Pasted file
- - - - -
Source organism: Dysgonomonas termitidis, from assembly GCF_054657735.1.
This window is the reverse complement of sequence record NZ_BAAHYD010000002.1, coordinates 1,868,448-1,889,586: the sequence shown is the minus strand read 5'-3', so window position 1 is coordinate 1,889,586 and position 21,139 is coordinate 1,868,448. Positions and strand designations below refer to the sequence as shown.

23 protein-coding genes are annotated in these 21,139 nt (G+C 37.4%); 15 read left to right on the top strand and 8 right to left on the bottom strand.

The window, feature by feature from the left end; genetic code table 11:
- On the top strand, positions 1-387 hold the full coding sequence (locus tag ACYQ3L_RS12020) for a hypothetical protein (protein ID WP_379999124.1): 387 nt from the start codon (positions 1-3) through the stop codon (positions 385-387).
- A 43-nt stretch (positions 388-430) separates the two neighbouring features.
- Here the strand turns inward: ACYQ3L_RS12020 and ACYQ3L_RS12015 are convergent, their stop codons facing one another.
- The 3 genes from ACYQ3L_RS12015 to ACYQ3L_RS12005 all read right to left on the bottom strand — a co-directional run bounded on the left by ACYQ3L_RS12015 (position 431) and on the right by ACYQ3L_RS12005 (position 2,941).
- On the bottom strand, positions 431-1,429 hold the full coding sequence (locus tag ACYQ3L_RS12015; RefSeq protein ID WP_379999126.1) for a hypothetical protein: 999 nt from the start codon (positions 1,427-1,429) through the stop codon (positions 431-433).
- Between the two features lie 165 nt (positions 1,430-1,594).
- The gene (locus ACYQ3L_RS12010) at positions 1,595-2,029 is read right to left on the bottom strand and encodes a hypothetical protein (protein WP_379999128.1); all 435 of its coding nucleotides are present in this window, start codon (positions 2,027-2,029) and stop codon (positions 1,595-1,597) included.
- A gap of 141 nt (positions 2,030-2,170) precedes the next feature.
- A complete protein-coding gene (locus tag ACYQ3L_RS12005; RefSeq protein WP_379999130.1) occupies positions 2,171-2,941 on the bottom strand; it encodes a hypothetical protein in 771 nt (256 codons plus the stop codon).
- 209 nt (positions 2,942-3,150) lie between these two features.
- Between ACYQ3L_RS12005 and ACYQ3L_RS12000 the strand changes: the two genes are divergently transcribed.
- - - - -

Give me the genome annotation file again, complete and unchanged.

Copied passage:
Source organism: Dysgonomonas termitidis, from assembly GCF_054657735.1.
This window is the reverse complement of sequence record NZ_BAAHYD010000002.1, coordinates 1,868,448-1,889,586: the sequence shown is the minus strand read 5'-3', so window position 1 is coordinate 1,889,586 and position 21,139 is coordinate 1,868,448. Positions and strand designations below refer to the sequence as shown.

23 protein-coding genes are annotated in these 21,139 nt (G+C 37.4%); 15 read left to right on the top strand and 8 right to left on the bottom strand.

The window, feature by feature from the left end; genetic code table 11:
- On the top strand, positions 1-387 hold the full coding sequence (locus tag ACYQ3L_RS12020) for a hypothetical protein (protein ID WP_379999124.1): 387 nt from the start codon (positions 1-3) through the stop codon (positions 385-387).
- A 43-nt stretch (positions 388-430) separates the two neighbouring features.
- Here the strand turns inward: ACYQ3L_RS12020 and ACYQ3L_RS12015 are convergent, their stop codons facing one another.
- The 3 genes from ACYQ3L_RS12015 to ACYQ3L_RS12005 all read right to left on the bottom strand — a co-directional run bounded on the left by ACYQ3L_RS12015 (position 431) and on the right by ACYQ3L_RS12005 (position 2,941).
- On the bottom strand, positions 431-1,429 hold the full coding sequence (locus tag ACYQ3L_RS12015; RefSeq protein ID WP_379999126.1) for a hypothetical protein: 999 nt from the start codon (positions 1,427-1,429) through the stop codon (positions 431-433).
- Between the two features lie 165 nt (positions 1,430-1,594).
- The gene (locus ACYQ3L_RS12010) at positions 1,595-2,029 is read right to left on the bottom strand and encodes a hypothetical protein (protein WP_379999128.1); all 435 of its coding nucleotides are present in this window, start codon (positions 2,027-2,029) and stop codon (positions 1,595-1,597) included.
- A gap of 141 nt (positions 2,030-2,170) precedes the next feature.
- A complete protein-coding gene (locus tag ACYQ3L_RS12005; RefSeq protein WP_379999130.1) occupies positions 2,171-2,941 on the bottom strand; it encodes a hypothetical protein in 771 nt (256 codons plus the stop codon).
- 209 nt (positions 2,942-3,150) lie between these two features.
- Between ACYQ3L_RS12005 and ACYQ3L_RS12000 the strand changes: the two genes are divergently transcribed.